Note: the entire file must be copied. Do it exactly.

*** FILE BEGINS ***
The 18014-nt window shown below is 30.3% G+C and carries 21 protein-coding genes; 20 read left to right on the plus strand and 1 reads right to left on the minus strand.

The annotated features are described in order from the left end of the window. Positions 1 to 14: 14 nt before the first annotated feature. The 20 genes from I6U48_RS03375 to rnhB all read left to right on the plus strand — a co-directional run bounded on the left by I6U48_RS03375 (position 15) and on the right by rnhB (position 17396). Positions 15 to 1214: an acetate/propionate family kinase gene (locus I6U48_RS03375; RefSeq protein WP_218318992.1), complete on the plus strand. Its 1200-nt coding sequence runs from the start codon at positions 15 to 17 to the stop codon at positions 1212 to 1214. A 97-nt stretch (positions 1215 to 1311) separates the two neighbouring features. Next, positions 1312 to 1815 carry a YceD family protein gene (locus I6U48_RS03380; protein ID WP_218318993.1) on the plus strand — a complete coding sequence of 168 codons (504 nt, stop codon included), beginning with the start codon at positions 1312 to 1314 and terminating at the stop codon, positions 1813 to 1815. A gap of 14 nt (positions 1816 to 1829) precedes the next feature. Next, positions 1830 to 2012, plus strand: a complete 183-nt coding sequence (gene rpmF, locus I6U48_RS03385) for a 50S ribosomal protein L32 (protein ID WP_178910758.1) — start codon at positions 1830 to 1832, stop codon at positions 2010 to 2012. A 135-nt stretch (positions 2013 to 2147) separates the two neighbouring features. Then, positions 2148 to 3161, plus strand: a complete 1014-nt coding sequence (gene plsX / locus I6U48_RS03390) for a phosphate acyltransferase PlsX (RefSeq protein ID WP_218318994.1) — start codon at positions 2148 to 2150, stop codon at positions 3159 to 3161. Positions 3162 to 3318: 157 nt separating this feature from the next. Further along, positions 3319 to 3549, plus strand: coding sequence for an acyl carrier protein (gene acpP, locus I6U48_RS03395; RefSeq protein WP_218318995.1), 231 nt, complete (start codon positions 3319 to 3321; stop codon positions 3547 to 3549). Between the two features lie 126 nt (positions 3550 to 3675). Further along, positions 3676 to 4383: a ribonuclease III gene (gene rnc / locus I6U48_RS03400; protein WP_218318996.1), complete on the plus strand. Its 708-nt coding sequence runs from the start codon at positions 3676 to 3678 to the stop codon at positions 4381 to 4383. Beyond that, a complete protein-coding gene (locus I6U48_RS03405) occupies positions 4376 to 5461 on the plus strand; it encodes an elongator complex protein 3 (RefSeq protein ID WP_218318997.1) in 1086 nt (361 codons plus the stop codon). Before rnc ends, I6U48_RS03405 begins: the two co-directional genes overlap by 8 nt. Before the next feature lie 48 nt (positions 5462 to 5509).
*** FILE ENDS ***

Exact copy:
The 18014-nt window shown below is 30.3% G+C and carries 21 protein-coding genes; 20 read left to right on the plus strand and 1 reads right to left on the minus strand.

The annotated features are described in order from the left end of the window. Positions 1 to 14: 14 nt before the first annotated feature. The 20 genes from I6U48_RS03375 to rnhB all read left to right on the plus strand — a co-directional run bounded on the left by I6U48_RS03375 (position 15) and on the right by rnhB (position 17396). Positions 15 to 1214: an acetate/propionate family kinase gene (locus I6U48_RS03375; RefSeq protein WP_218318992.1), complete on the plus strand. Its 1200-nt coding sequence runs from the start codon at positions 15 to 17 to the stop codon at positions 1212 to 1214. A 97-nt stretch (positions 1215 to 1311) separates the two neighbouring features. Next, positions 1312 to 1815 carry a YceD family protein gene (locus I6U48_RS03380; protein ID WP_218318993.1) on the plus strand — a complete coding sequence of 168 codons (504 nt, stop codon included), beginning with the start codon at positions 1312 to 1314 and terminating at the stop codon, positions 1813 to 1815. A gap of 14 nt (positions 1816 to 1829) precedes the next feature. Next, positions 1830 to 2012, plus strand: a complete 183-nt coding sequence (gene rpmF, locus I6U48_RS03385) for a 50S ribosomal protein L32 (protein ID WP_178910758.1) — start codon at positions 1830 to 1832, stop codon at positions 2010 to 2012. A 135-nt stretch (positions 2013 to 2147) separates the two neighbouring features. Then, positions 2148 to 3161, plus strand: a complete 1014-nt coding sequence (gene plsX / locus I6U48_RS03390) for a phosphate acyltransferase PlsX (RefSeq protein ID WP_218318994.1) — start codon at positions 2148 to 2150, stop codon at positions 3159 to 3161. Positions 3162 to 3318: 157 nt separating this feature from the next. Further along, positions 3319 to 3549, plus strand: coding sequence for an acyl carrier protein (gene acpP, locus I6U48_RS03395; RefSeq protein WP_218318995.1), 231 nt, complete (start codon positions 3319 to 3321; stop codon positions 3547 to 3549). Between the two features lie 126 nt (positions 3550 to 3675). Further along, positions 3676 to 4383: a ribonuclease III gene (gene rnc / locus I6U48_RS03400; protein WP_218318996.1), complete on the plus strand. Its 708-nt coding sequence runs from the start codon at positions 3676 to 3678 to the stop codon at positions 4381 to 4383. Beyond that, a complete protein-coding gene (locus I6U48_RS03405) occupies positions 4376 to 5461 on the plus strand; it encodes an elongator complex protein 3 (RefSeq protein ID WP_218318997.1) in 1086 nt (361 codons plus the stop codon). Before rnc ends, I6U48_RS03405 begins: the two co-directional genes overlap by 8 nt. Before the next feature lie 48 nt (positions 5462 to 5509).